Hibernate query cache considered harmful?


Over the last few months we’ve had a whole bunch of people doing a whole bunch of Hibernate performance tuning. I’m going to do a few blogs on some really common things that we ran into that might help you as well. The first one I wanted to talk about was Hibernate query caching.

Hibernate caching overview

Hibernate has several levels and kinds of cache. There is a first level cache of Hibernate entities stored in and scoped specifically to a particular open Session. In Hibernate, entity objects are never shared between sessions.

There is also a second level cache that is shared across sessions. The second level cache is divided into regions of four types: entity, collection, query, and timestamp. Entity and collection regions cache the data from entities and relationships (but not the entities themselves). The query and timestamp caches are related and the subject of our focus here.

The query cache is used to store the result set of a query made against the database. The key of the query cache contains the query string itself and any bind parameters passed with the query. The value consists not of the entity field values but just the primary key identifiers for all of the entities returned by the query. When a query is made that hits the query cache, that set of entity identifiers can be retrieved and then resolved through the first or second level caches instead of retrieving those entities from the database.

The timestamp cache keeps track of the last update timestamp for each table (this timestamp is updated for any table modification). If query caching is on, there is exactly one timestamp cache and it is utilized by all query cache instances. Any time the query cache is checked for a query, the timestamp cache is checked for all tables in the query. If the timestamp of the last update on a table is greater than the time the query results were cached, then the entry is removed and the lookup is a miss.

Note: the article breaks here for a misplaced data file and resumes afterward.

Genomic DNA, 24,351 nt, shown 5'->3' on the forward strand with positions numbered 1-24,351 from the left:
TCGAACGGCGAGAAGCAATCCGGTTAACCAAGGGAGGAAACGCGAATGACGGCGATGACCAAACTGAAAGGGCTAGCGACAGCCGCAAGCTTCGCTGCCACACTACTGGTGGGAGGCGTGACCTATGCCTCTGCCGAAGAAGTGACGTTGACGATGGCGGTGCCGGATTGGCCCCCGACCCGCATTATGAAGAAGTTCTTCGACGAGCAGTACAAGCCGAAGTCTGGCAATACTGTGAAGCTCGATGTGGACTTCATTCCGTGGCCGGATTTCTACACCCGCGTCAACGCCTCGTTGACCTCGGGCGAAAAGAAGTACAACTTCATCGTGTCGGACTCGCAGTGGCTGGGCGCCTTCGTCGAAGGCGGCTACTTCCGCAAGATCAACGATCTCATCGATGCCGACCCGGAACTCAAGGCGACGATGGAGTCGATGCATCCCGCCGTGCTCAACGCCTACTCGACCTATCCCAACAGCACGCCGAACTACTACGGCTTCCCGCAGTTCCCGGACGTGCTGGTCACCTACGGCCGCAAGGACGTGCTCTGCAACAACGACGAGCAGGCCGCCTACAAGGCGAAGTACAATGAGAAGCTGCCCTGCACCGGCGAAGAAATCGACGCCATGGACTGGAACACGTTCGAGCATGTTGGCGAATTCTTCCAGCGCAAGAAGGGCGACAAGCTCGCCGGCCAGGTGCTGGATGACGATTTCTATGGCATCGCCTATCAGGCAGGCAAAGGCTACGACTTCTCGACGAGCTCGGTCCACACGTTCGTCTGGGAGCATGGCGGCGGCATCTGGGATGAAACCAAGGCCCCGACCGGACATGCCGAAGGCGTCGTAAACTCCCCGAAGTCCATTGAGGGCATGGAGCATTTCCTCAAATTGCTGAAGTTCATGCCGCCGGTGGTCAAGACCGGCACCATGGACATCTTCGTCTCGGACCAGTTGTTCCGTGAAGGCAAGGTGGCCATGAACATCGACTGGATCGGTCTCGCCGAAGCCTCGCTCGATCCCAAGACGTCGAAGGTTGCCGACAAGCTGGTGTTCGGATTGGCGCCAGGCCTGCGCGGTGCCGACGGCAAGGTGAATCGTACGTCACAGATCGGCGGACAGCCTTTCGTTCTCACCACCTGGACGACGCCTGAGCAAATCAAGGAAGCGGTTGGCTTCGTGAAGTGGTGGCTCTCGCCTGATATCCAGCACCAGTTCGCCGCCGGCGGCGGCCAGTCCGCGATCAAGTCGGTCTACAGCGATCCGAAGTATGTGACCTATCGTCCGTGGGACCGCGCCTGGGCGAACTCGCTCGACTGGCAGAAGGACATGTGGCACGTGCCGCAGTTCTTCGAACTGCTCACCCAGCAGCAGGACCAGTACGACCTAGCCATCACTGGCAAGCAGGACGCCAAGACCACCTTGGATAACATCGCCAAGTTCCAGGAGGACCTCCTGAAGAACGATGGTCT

Using the query cache

Two hibernate properties control whether the query cache is enabled:

  • hibernate.cache.use_second_level_cache=true|false
  • hibernate.cache.use_query_cache=true|false

The first turns on the second level cache in general and the second turns on the query cache regions. If the second is set to false, the query and timestamp cache regions are not created or used.

By default, turning on query caching does not actually cause any queries to be cached. Instead, Query or Criteria that should be cached must be explicitly marked that way. For example, a Query can be executed in this way:

Query bandsByName = session.createQuery("from Band b where b.name = :name");
bandsByName.setString("name", bandName);

or if you’re using JPA with annotations, you can use setHint(“org.hibernate.cacheable”, true) on a javax.persistence.Query, etc. Note here that you can define your own specially named query cache with setCacheRegion instead of the default one. This isn’t particularly useful unless you have a very specific requirement to be able to evict everything from a particular query cache or to set specific eviction policies on a per-query basis. There is only ever one timestamp cache shared by all query caches.

You can also create a cacheable query through a Criteria:

Criteria crit = session.createCriteria(Company.class);
crit.add( Restrictions.naturalId().set("taxId", "209384092") 

When Hibernate executes a query based on one of these constructs, it will do something like this:

In the final step, entities are assembled from the identifiers held in the result of the lookup and that process may hit the second level cache to hydrate the returned entities.

More caching is better, right?